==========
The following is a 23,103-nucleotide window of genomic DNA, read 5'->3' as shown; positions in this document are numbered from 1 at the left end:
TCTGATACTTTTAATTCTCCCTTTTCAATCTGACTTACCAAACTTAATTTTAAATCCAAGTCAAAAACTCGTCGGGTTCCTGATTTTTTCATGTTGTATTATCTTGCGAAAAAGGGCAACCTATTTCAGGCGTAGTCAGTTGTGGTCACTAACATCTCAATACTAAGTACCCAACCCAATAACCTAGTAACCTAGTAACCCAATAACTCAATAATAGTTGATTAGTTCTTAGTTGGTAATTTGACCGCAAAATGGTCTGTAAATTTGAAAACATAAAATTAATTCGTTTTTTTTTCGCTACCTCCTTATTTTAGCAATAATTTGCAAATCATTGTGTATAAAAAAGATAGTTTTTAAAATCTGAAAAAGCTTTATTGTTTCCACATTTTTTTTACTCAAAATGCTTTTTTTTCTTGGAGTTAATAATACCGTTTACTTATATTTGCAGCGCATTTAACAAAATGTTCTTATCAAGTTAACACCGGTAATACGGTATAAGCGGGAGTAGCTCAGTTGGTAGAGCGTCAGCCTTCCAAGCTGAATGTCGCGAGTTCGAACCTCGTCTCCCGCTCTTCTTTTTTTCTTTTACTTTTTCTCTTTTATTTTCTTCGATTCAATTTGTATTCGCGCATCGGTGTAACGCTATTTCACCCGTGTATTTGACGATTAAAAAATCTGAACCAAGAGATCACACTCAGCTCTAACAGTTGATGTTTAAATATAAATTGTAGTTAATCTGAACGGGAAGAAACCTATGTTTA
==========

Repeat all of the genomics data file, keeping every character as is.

The following is a 23,103-nucleotide window of genomic DNA, read 5'->3' as shown; positions in this document are numbered from 1 at the left end:
TCTGATACTTTTAATTCTCCCTTTTCAATCTGACTTACCAAACTTAATTTTAAATCCAAGTCAAAAACTCGTCGGGTTCCTGATTTTTTCATGTTGTATTATCTTGCGAAAAAGGGCAACCTATTTCAGGCGTAGTCAGTTGTGGTCACTAACATCTCAATACTAAGTACCCAACCCAATAACCTAGTAACCTAGTAACCCAATAACTCAATAATAGTTGATTAGTTCTTAGTTGGTAATTTGACCGCAAAATGGTCTGTAAATTTGAAAACATAAAATTAATTCGTTTTTTTTTCGCTACCTCCTTATTTTAGCAATAATTTGCAAATCATTGTGTATAAAAAAGATAGTTTTTAAAATCTGAAAAAGCTTTATTGTTTCCACATTTTTTTTACTCAAAATGCTTTTTTTTCTTGGAGTTAATAATACCGTTTACTTATATTTGCAGCGCATTTAACAAAATGTTCTTATCAAGTTAACACCGGTAATACGGTATAAGCGGGAGTAGCTCAGTTGGTAGAGCGTCAGCCTTCCAAGCTGAATGTCGCGAGTTCGAACCTCGTCTCCCGCTCTTCTTTTTTTCTTTTACTTTTTCTCTTTTATTTTCTTCGATTCAATTTGTATTCGCGCATCGGTGTAACGCTATTTCACCCGTGTATTTGACGATTAAAAAATCTGAACCAAGAGATCACACTCAGCTCTAACAGTTGATGTTTAAATATAAATTGTAGTTAATCTGAACGGGAAGAAACCTATGTTTA